It's summer, and the kids are sleeping in. I stretch out in the sunroom with both of my laptops—one for editing my authors' manuscripts and my own writing; the other for the "business" of writing: podcast scheduling, blog and website management, travel and keynote schedules; I could go on, but alas, it's time to med-i-tate...ahhhhhhhhhh.
I light a stick of sandalwood incense and sip my cup of oolong. I take a deep breath in, exhale slowly and enter my happy zone. This is the silence I cherish. Even just 20 minutes of personal space with my eyes closed, alone with my breath, strengthens me. Another inhale, exhale and all I can do is smile. I think, "this is going to be that parenting blog...."
I've set up a support system now, after working from home for a year. It took awhile: the budget, the right help, figuring out what my husband would cover and what I would, not to mention carving out the workspace in the house where there wouldn't be interruptions and there could be lots of filing and whiteboards, all without my daughter Mia smearing popsicles on them. After a year, it's gotten good. I'm in "balance."
Minute 10, and I'm dropping into the deep space of insight. I can hear the very song of peace as the birds sing outside the sunroom, I am one with God. Just then, I hear a screech, "MOMMMMMMMMMMMMM, I NEED YOU!!!!!!"
I jump from my meditation cushion, race out the door of my home office (formerly known as the "cat room" and now known as the "sunroom") and hit a wall of stench as I enter Mia's bedroom doorway. I find her covered in lizard poop, her bearded dragon is on her duvet and allergen-free comforter. Spike is right there, running in place in a pool of dark-brown, liquid, lizard poop. I scream.
This is where (lizard) sh*t gets real.
All I can do at this point is scream kiddy-proof profanities and pick up the lizard (that was a whole 2 inches long when she talked me into buying him, but now measures in at almost a foot and a half), hurl him into his terrarium, sweep her up and whisk her into the shower that is ice cold as I turn it on high. All I can hear in my head is: E-COLI, E-COLI!
The Om has left the room.
Mia is screaming, and her lips are purple as I scrub her down with organic castille soap. I'm not crying yet, but I'm frantic. The water warms and Mia settles down, but I'm shaking.
By 10 a.m., her room is stripped and I'm scrubbing everything with bleach—the real stuff normally hidden in the back of the laundry closet behind the Seventh Generation "non-toxic" bleach.
This is working from home. And I'd be inauthentic if I told you anything different.
Going from running a multi-million dollar tea company in a huge building (with a staff!) to working from home with a rescue dog with a barking problem; two mad cats; a bearded dragon; three overweight, voracious goldfish; a 15-year-old; a 5-year-old; and a husband that usually also works from home in a small-ish house we bought when the market was down has not been easy. But, if you're working from home or planning to, here is my advice for making the crazy more manageable:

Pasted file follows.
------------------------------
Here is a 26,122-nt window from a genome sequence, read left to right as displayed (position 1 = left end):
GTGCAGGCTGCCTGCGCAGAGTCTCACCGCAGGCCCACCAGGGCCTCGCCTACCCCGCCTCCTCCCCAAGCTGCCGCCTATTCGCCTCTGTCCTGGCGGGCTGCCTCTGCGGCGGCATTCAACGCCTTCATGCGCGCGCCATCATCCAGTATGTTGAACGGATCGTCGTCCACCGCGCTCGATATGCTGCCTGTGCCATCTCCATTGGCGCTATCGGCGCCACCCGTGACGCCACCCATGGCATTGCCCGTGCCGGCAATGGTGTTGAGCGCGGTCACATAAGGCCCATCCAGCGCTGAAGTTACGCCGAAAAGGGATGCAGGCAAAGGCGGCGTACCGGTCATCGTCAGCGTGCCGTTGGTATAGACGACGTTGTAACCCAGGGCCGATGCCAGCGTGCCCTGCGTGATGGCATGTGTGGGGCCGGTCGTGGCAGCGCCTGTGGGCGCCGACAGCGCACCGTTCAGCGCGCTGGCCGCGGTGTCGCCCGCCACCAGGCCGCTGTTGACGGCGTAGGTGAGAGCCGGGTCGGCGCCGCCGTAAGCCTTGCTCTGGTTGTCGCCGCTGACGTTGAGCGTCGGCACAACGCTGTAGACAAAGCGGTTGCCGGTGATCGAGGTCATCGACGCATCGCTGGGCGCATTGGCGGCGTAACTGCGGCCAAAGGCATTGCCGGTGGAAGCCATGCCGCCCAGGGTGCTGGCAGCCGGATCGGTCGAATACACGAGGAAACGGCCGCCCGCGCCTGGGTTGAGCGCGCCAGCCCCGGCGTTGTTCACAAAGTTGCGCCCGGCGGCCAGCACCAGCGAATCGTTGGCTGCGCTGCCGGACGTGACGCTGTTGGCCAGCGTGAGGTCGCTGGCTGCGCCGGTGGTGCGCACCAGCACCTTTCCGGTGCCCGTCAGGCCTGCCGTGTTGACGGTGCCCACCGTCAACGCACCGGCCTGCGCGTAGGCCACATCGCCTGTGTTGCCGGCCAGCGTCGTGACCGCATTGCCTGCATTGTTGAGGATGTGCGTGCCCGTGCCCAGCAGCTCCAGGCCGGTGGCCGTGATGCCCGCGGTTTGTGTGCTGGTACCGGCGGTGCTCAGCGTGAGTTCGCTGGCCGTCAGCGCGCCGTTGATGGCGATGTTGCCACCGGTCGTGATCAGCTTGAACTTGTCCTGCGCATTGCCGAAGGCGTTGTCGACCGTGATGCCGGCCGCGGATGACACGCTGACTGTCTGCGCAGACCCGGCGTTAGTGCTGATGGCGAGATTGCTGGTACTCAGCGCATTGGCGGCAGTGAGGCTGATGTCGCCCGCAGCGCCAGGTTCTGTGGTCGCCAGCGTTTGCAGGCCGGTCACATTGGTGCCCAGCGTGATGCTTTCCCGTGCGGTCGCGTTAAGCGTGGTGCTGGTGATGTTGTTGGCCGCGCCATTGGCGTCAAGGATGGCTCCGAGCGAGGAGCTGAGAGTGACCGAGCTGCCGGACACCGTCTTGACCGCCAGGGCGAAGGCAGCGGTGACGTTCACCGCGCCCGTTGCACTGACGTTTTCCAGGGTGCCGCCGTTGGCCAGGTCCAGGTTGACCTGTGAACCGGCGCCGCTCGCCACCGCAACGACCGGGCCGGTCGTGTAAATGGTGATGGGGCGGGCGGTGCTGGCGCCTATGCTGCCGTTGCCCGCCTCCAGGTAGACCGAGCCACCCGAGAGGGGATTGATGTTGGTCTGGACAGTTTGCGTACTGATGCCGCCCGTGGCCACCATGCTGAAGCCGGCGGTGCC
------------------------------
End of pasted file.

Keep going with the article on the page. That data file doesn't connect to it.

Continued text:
Roll with it.
You can't control the world, and as soon as you accept this, the more productive you'll be.
Don't think normal working hours apply to you.
This was one incident that repeats itself in the home-working parent's life—in all sorts of forms—so work will need to be made up after hours, while everyone in your office is home, probably watching Netflix.
Simplify and streamline.
My suggestion is to say "no" to more pets, playdates and more responsibilities outside of your parenting and professional goals. If you want to have a semblance of sanity while making a success of your work-at-home life, you'll need to clear "the decks."
Become a miser.
Preserve your energy and time for some self-care. Commit to your yoga, walking and eating healthy routine as you become the sole proprietor of your well-being. This applies to all parents, working in an office or at home, but somehow I took better care of myself when I worked in an office and went to lunch. You're alone with your household responsibilities at the same time as your professional ones, so become a stand for your boundaries.
I do love working from home and accomplish nearly double what I could if I had to commute. I live in California and work out of Manhattan. Technology and flexibility have allowed me to make a career out of passion. Success and joy are my rewards, and although Spike, the bearded dragon, is going on Craigslist (sorry, Mia), I am continuing to learn the power of keeping simplicity in focus, so that next time I can get in my 20 minutes of Zen.
Zhena Muzyka is the founder of Zhena's Gypsy Tea, which she created to fund her son's live-saving operations, and the Robin Hood Laptop Project, which supplies refurbished laptops to the kids in the tea fields. She coaches women in business and speaks nationwide to female, social entrepreneurs.